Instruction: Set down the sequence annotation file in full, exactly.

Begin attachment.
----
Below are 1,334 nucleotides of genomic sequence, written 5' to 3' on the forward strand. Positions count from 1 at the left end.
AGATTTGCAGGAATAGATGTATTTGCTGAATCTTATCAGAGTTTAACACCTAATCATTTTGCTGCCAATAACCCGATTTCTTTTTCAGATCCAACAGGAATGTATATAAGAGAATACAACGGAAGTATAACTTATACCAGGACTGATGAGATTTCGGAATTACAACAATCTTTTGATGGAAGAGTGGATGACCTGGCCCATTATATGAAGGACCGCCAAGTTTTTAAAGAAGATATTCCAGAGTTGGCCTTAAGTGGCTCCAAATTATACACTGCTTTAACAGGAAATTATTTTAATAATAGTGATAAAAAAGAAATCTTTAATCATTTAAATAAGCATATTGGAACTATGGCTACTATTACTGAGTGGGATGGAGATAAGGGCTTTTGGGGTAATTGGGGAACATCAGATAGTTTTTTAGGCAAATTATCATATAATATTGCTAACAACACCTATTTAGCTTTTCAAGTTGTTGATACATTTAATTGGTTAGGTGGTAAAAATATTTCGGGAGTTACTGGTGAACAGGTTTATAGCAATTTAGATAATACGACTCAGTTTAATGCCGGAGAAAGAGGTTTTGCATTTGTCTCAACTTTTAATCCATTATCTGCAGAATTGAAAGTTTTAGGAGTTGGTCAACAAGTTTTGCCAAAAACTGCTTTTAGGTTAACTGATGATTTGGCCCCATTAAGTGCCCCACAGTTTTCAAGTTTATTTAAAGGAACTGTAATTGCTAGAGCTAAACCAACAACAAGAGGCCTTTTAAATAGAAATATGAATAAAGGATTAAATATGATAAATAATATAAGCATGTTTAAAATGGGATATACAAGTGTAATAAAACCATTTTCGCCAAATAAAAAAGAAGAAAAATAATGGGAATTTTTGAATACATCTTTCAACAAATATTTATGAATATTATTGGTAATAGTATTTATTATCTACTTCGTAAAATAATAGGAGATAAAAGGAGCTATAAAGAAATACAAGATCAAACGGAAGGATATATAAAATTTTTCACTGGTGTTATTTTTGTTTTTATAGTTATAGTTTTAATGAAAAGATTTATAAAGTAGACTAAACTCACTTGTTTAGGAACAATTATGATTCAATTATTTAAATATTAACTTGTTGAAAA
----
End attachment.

Below are 1,334 nucleotides of genomic sequence, written 5' to 3' on the forward strand. Positions count from 1 at the left end.
AGATTTGCAGGAATAGATGTATTTGCTGAATCTTATCAGAGTTTAACACCTAATCATTTTGCTGCCAATAACCCGATTTCTTTTTCAGATCCAACAGGAATGTATATAAGAGAATACAACGGAAGTATAACTTATACCAGGACTGATGAGATTTCGGAATTACAACAATCTTTTGATGGAAGAGTGGATGACCTGGCCCATTATATGAAGGACCGCCAAGTTTTTAAAGAAGATATTCCAGAGTTGGCCTTAAGTGGCTCCAAATTATACACTGCTTTAACAGGAAATTATTTTAATAATAGTGATAAAAAAGAAATCTTTAATCATTTAAATAAGCATATTGGAACTATGGCTACTATTACTGAGTGGGATGGAGATAAGGGCTTTTGGGGTAATTGGGGAACATCAGATAGTTTTTTAGGCAAATTATCATATAATATTGCTAACAACACCTATTTAGCTTTTCAAGTTGTTGATACATTTAATTGGTTAGGTGGTAAAAATATTTCGGGAGTTACTGGTGAACAGGTTTATAGCAATTTAGATAATACGACTCAGTTTAATGCCGGAGAAAGAGGTTTTGCATTTGTCTCAACTTTTAATCCATTATCTGCAGAATTGAAAGTTTTAGGAGTTGGTCAACAAGTTTTGCCAAAAACTGCTTTTAGGTTAACTGATGATTTGGCCCCATTAAGTGCCCCACAGTTTTCAAGTTTATTTAAAGGAACTGTAATTGCTAGAGCTAAACCAACAACAAGAGGCCTTTTAAATAGAAATATGAATAAAGGATTAAATATGATAAATAATATAAGCATGTTTAAAATGGGATATACAAGTGTAATAAAACCATTTTCGCCAAATAAAAAAGAAGAAAAATAATGGGAATTTTTGAATACATCTTTCAACAAATATTTATGAATATTATTGGTAATAGTATTTATTATCTACTTCGTAAAATAATAGGAGATAAAAGGAGCTATAAAGAAATACAAGATCAAACGGAAGGATATATAAAATTTTTCACTGGTGTTATTTTTGTTTTTATAGTTATAGTTTTAATGAAAAGATTTATAAAGTAGACTAAACTCACTTGTTTAGGAACAATTATGATTCAATTATTTAAATATTAACTTGTTGAAAA